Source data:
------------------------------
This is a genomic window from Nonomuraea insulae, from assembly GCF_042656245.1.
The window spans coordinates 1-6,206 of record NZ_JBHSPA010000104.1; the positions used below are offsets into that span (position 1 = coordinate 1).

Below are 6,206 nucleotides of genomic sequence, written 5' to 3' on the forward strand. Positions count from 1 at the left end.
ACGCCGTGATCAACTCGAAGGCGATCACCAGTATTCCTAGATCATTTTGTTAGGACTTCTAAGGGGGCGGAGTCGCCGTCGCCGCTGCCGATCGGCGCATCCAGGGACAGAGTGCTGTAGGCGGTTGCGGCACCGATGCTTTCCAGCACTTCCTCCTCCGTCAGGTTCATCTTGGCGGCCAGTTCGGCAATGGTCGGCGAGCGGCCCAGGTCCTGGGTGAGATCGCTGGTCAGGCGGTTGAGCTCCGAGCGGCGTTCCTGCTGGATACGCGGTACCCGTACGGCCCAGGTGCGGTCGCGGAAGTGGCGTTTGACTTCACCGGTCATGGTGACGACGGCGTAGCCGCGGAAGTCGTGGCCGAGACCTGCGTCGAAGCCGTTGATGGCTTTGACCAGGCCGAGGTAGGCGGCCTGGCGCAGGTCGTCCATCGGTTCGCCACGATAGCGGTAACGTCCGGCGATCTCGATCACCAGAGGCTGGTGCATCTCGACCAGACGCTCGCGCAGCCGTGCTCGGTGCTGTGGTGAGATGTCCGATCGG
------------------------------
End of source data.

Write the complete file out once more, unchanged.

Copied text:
This is a genomic window from Nonomuraea insulae, from assembly GCF_042656245.1.
The window spans coordinates 1-6,206 of record NZ_JBHSPA010000104.1; the positions used below are offsets into that span (position 1 = coordinate 1).

Below are 6,206 nucleotides of genomic sequence, written 5' to 3' on the forward strand. Positions count from 1 at the left end.
ACGCCGTGATCAACTCGAAGGCGATCACCAGTATTCCTAGATCATTTTGTTAGGACTTCTAAGGGGGCGGAGTCGCCGTCGCCGCTGCCGATCGGCGCATCCAGGGACAGAGTGCTGTAGGCGGTTGCGGCACCGATGCTTTCCAGCACTTCCTCCTCCGTCAGGTTCATCTTGGCGGCCAGTTCGGCAATGGTCGGCGAGCGGCCCAGGTCCTGGGTGAGATCGCTGGTCAGGCGGTTGAGCTCCGAGCGGCGTTCCTGCTGGATACGCGGTACCCGTACGGCCCAGGTGCGGTCGCGGAAGTGGCGTTTGACTTCACCGGTCATGGTGACGACGGCGTAGCCGCGGAAGTCGTGGCCGAGACCTGCGTCGAAGCCGTTGATGGCTTTGACCAGGCCGAGGTAGGCGGCCTGGCGCAGGTCGTCCATCGGTTCGCCACGATAGCGGTAACGTCCGGCGATCTCGATCACCAGAGGCTGGTGCATCTCGACCAGACGCTCGCGCAGCCGTGCTCGGTGCTGTGGTGAGATGTCCGATCGG